Govt scientists approve controversial DNA technique

Low-count DNA profiles can be used to secure criminal convictions
Low-count DNA profiles can be used to secure criminal convictions

A technique whereby minute amounts of genetic material can be used to create a DNA profile is "fit for purpose" for use in criminal investigations, a report has concluded.

Despite criticisms, the review said the science supporting low template DNA analysis is "sound" and has been "validated in accordance with accepted scientific principles".

It follows concerns about whether there are flaws in the technique and if it should be used in investigations.

Last year Mr Justice Weir, the trial judge in the Omagh bombing case, expressed doubt about using the low-copy DNA technique as evidence.


Today's review, carried out by Professor Brian Caddy, said however that the technique is "scientifically robust".

"DNA is a valuable tool for law enforcement and it must be used appropriately by all the agencies involved," he added.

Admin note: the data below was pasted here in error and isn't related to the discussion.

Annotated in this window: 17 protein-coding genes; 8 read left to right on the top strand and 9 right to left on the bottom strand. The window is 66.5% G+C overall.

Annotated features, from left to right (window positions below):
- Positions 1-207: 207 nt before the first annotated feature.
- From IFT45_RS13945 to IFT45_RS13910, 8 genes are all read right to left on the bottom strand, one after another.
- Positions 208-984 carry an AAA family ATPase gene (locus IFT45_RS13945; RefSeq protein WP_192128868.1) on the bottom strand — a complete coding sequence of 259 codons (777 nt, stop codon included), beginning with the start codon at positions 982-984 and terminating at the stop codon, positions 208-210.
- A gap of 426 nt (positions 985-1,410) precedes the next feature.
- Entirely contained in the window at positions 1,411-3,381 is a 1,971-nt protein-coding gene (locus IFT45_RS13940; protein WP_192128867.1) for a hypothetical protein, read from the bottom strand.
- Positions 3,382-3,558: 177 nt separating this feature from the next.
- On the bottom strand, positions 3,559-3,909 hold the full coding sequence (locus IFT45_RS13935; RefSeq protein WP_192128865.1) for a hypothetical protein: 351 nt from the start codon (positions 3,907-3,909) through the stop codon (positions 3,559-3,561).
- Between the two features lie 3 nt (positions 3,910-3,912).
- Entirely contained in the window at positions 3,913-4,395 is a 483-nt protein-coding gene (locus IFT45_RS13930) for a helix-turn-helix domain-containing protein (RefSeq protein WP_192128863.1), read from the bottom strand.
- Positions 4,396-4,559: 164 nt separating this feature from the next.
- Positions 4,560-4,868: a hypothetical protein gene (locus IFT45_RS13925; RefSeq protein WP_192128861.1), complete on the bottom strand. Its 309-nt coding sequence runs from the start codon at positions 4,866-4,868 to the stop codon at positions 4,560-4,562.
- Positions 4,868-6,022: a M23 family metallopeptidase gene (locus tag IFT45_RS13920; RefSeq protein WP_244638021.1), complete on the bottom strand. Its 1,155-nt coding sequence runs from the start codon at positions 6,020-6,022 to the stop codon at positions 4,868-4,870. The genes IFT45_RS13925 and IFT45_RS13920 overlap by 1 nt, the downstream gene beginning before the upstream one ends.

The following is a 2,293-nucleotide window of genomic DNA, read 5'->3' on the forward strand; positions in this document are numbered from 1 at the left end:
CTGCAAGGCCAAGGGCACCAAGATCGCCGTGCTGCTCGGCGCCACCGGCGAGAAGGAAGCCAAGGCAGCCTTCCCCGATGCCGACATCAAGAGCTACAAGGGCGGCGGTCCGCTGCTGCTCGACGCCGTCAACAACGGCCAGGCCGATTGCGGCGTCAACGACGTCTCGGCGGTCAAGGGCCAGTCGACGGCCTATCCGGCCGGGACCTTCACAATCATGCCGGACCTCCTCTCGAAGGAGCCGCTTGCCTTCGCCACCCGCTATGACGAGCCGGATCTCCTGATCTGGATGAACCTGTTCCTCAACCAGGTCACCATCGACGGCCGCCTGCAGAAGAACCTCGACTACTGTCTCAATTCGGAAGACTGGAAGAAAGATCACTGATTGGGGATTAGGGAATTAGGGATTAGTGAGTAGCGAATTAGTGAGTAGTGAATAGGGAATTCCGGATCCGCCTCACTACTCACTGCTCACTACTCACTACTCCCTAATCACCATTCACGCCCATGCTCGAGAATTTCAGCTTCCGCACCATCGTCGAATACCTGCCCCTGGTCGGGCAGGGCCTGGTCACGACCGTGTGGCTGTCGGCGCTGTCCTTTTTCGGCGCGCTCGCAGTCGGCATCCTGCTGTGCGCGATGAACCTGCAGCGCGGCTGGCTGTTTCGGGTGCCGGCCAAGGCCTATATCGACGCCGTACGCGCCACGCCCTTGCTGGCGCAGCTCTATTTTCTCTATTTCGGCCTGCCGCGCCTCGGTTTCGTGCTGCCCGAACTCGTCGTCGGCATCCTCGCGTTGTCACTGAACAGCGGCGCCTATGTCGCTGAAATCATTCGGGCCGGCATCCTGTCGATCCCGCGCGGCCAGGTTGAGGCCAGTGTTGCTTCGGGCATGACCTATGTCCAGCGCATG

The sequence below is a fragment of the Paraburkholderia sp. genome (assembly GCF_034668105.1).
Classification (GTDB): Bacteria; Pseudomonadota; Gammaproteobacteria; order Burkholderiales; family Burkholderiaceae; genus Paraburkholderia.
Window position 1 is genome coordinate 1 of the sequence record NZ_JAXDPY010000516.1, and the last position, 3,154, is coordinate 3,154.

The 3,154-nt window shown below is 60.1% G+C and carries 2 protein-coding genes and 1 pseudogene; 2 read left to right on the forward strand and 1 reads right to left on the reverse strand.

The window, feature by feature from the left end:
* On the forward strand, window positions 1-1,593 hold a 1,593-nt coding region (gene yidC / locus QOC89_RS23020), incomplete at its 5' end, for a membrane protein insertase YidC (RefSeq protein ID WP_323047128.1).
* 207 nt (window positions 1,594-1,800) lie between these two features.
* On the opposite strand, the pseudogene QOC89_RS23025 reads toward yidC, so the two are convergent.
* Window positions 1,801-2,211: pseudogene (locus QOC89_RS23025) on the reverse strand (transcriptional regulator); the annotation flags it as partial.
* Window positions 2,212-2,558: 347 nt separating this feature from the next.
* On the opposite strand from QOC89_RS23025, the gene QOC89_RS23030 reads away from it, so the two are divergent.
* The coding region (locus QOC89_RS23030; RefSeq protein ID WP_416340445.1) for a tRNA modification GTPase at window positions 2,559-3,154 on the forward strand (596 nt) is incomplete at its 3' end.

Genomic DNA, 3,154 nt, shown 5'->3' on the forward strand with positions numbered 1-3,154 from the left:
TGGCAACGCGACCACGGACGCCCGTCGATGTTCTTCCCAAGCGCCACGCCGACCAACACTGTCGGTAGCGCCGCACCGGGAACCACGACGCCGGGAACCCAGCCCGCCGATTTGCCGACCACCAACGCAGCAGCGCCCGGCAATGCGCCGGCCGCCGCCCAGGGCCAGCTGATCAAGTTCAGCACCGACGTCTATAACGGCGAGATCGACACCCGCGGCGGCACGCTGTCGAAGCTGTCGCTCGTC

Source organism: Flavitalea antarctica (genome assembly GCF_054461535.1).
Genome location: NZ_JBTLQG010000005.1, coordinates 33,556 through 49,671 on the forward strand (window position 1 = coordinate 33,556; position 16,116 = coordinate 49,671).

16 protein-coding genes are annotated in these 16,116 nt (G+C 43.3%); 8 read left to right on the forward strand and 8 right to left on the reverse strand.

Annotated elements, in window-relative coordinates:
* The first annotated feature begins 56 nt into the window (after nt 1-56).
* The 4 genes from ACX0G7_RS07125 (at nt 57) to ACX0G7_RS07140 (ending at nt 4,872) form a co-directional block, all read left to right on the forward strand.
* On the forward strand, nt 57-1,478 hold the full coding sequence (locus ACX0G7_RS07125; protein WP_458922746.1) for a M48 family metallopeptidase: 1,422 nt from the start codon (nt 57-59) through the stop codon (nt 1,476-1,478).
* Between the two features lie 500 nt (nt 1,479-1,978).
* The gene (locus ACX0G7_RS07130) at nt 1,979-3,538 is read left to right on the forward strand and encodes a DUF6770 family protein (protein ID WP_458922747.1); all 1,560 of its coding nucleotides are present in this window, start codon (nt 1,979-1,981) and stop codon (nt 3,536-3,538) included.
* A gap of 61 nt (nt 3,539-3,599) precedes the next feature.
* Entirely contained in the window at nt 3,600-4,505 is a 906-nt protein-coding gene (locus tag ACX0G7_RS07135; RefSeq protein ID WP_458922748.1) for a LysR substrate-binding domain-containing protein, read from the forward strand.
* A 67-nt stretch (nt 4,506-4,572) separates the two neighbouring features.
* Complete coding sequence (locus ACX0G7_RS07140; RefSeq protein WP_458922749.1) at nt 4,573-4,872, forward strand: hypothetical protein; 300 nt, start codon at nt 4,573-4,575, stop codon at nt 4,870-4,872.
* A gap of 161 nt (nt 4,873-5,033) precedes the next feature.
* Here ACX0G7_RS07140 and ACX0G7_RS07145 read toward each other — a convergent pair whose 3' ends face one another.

"I have made a number of recommendations to this end. I hope that the relevant agencies take these on board and the use of this becomes standardised."

Andrew Rennison, the independent forensic science regulator, said: "We already operate in an environment where the standards in forensic science are high.

"However, there is clearly work to be done to develop a coherent standards framework that is transparent, accessible and used across all the facets of forensic science."

Mr Rennison added that he will be looking at the review in further detail and will makes his recommendations to the government "shortly".

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